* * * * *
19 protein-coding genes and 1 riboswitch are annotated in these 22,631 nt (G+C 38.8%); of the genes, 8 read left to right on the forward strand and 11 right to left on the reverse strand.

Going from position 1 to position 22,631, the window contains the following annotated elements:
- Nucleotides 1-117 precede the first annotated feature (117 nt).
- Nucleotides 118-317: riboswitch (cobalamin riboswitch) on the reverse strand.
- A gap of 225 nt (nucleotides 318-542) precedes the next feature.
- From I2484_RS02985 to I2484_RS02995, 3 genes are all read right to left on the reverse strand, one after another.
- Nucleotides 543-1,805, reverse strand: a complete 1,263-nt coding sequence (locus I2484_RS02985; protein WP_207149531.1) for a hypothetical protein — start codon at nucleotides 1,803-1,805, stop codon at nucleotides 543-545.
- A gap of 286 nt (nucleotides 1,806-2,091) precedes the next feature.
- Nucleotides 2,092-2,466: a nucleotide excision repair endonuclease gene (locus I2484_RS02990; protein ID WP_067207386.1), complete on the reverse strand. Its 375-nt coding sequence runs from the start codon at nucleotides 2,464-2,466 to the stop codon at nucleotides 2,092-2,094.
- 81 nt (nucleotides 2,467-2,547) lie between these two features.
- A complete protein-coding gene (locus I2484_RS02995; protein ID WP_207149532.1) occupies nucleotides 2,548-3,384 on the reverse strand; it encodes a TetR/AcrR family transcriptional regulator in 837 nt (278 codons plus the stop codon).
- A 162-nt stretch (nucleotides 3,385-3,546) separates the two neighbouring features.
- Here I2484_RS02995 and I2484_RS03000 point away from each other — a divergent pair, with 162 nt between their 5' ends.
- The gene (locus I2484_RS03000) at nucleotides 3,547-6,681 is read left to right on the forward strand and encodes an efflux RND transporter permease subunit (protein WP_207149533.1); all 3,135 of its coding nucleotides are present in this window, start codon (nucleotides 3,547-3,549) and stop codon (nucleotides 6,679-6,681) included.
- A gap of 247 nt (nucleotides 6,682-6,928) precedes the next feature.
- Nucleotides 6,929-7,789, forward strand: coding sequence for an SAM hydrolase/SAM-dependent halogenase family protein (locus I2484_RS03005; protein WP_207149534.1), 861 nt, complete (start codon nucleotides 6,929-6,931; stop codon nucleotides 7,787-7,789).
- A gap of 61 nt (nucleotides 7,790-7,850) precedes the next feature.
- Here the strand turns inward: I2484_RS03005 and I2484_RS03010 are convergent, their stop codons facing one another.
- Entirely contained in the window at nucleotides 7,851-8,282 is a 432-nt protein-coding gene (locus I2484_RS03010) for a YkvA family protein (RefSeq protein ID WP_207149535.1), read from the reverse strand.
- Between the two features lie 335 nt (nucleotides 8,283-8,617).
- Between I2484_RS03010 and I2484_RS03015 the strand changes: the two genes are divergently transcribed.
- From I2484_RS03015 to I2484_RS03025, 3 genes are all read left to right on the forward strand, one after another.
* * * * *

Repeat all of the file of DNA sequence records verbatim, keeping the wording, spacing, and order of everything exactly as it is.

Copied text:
19 protein-coding genes and 1 riboswitch are annotated in these 22,631 nt (G+C 38.8%); of the genes, 8 read left to right on the forward strand and 11 right to left on the reverse strand.

Going from position 1 to position 22,631, the window contains the following annotated elements:
- Nucleotides 1-117 precede the first annotated feature (117 nt).
- Nucleotides 118-317: riboswitch (cobalamin riboswitch) on the reverse strand.
- A gap of 225 nt (nucleotides 318-542) precedes the next feature.
- From I2484_RS02985 to I2484_RS02995, 3 genes are all read right to left on the reverse strand, one after another.
- Nucleotides 543-1,805, reverse strand: a complete 1,263-nt coding sequence (locus I2484_RS02985; protein WP_207149531.1) for a hypothetical protein — start codon at nucleotides 1,803-1,805, stop codon at nucleotides 543-545.
- A gap of 286 nt (nucleotides 1,806-2,091) precedes the next feature.
- Nucleotides 2,092-2,466: a nucleotide excision repair endonuclease gene (locus I2484_RS02990; protein ID WP_067207386.1), complete on the reverse strand. Its 375-nt coding sequence runs from the start codon at nucleotides 2,464-2,466 to the stop codon at nucleotides 2,092-2,094.
- 81 nt (nucleotides 2,467-2,547) lie between these two features.
- A complete protein-coding gene (locus I2484_RS02995; protein ID WP_207149532.1) occupies nucleotides 2,548-3,384 on the reverse strand; it encodes a TetR/AcrR family transcriptional regulator in 837 nt (278 codons plus the stop codon).
- A 162-nt stretch (nucleotides 3,385-3,546) separates the two neighbouring features.
- Here I2484_RS02995 and I2484_RS03000 point away from each other — a divergent pair, with 162 nt between their 5' ends.
- The gene (locus I2484_RS03000) at nucleotides 3,547-6,681 is read left to right on the forward strand and encodes an efflux RND transporter permease subunit (protein WP_207149533.1); all 3,135 of its coding nucleotides are present in this window, start codon (nucleotides 3,547-3,549) and stop codon (nucleotides 6,679-6,681) included.
- A gap of 247 nt (nucleotides 6,682-6,928) precedes the next feature.
- Nucleotides 6,929-7,789, forward strand: coding sequence for an SAM hydrolase/SAM-dependent halogenase family protein (locus I2484_RS03005; protein WP_207149534.1), 861 nt, complete (start codon nucleotides 6,929-6,931; stop codon nucleotides 7,787-7,789).
- A gap of 61 nt (nucleotides 7,790-7,850) precedes the next feature.
- Here the strand turns inward: I2484_RS03005 and I2484_RS03010 are convergent, their stop codons facing one another.
- Entirely contained in the window at nucleotides 7,851-8,282 is a 432-nt protein-coding gene (locus I2484_RS03010) for a YkvA family protein (RefSeq protein ID WP_207149535.1), read from the reverse strand.
- Between the two features lie 335 nt (nucleotides 8,283-8,617).
- Between I2484_RS03010 and I2484_RS03015 the strand changes: the two genes are divergently transcribed.
- From I2484_RS03015 to I2484_RS03025, 3 genes are all read left to right on the forward strand, one after another.